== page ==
The Inspection of Public Records Act, IPRA, is clear that whether a document is in paper or electronic form, it is still a public record and subject to inspection. In a growing number of cases, public records may only be available in electronic form. IPRA 14-2-9 C limits charges for paper documents to no more than $1.00 per printed page, though even that statutory provision is high, enacted a number of years ago when copy machines and copies were more expensive.
In regard to electronic documents, IPRA allows a custodian to charge the actual costs associated with downloading copies of public records to a computer disk or storage device as well as the actual costs associated with transmitting copies of public records by electronic mail. The statute does not impose a cap on those costs or fees.
FOG has received a number of complaints over the past few months about excessive charges for electronic copies. Some state agencies and county offices charge up to 25 cents per page for an electronic copy, even when the requestor provides his or her own thumb drive or disk. None of these public bodies, however, has been able to explain or show a breakdown of that cost calculation.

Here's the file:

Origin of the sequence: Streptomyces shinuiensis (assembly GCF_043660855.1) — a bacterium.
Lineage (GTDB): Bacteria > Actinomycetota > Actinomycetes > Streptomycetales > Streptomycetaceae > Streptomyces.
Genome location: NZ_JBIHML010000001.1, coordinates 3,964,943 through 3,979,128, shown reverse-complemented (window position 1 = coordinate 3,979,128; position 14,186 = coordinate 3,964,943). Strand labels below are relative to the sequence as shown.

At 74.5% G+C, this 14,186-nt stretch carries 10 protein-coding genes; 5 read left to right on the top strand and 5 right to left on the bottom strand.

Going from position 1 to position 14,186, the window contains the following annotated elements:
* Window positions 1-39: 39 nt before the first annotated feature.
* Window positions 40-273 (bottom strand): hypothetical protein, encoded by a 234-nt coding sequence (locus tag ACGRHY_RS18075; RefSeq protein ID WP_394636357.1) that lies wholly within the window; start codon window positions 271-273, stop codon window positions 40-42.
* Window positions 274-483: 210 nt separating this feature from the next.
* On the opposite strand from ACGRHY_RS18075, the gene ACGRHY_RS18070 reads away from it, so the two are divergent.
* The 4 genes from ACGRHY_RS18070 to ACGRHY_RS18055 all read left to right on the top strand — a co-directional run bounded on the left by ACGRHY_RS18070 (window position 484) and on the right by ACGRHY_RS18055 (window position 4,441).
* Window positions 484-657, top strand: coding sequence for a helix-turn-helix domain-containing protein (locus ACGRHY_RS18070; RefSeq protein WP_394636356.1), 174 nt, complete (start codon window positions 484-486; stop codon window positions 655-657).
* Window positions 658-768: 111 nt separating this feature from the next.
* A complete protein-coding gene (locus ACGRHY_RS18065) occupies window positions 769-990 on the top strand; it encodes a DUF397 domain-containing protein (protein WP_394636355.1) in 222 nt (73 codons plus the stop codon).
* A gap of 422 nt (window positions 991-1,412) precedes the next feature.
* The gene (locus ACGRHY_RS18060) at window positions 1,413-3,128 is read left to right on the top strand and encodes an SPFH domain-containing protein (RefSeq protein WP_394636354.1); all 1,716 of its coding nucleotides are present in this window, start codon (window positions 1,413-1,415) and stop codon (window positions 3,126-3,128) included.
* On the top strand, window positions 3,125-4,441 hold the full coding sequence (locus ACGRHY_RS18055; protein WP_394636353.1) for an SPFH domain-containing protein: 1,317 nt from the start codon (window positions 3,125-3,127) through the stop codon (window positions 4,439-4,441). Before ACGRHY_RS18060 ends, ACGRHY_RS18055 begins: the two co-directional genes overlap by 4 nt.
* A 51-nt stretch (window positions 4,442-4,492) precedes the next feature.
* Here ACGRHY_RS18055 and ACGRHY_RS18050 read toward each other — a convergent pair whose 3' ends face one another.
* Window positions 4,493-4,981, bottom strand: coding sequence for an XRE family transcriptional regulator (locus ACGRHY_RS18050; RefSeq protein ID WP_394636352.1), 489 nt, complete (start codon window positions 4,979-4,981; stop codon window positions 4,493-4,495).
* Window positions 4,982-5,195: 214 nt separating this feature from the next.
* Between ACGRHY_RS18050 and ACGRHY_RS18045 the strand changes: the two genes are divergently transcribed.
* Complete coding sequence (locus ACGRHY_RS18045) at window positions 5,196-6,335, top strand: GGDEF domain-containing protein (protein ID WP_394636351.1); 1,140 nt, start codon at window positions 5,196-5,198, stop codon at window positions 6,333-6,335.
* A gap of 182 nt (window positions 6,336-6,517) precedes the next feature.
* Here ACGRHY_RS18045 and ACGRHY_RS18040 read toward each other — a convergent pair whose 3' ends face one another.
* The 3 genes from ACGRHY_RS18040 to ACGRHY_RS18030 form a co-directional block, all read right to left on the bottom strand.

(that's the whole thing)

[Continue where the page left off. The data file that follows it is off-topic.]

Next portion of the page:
FOG has sent letters and talked with officials protesting such exorbitant fees, which do not satisfy the statutory mandate of “actual costs.” There is no cost for paper or ink. The statute does not expressly permit charges for personnel time. (FOG’s position is that personnel time can never be included in responding to IPRA requests since part of the duties of a records custodian is to assemble and make documents available for public inspection) Any actual costs for copying or transmitting electronic documents should be de minimus.
FOG is interested in learning how much public bodies are charging for electronic records. Please email firstname.lastname@example.org. What do you think is a reasonable charge?
Remember, if a citizen merely wants to inspect a public record, there should be no cost. Records custodians can either provide a computer to the requestor or print out the documents for review. Unless the requestor wants a copy, there should be no charge for mere inspection of documents.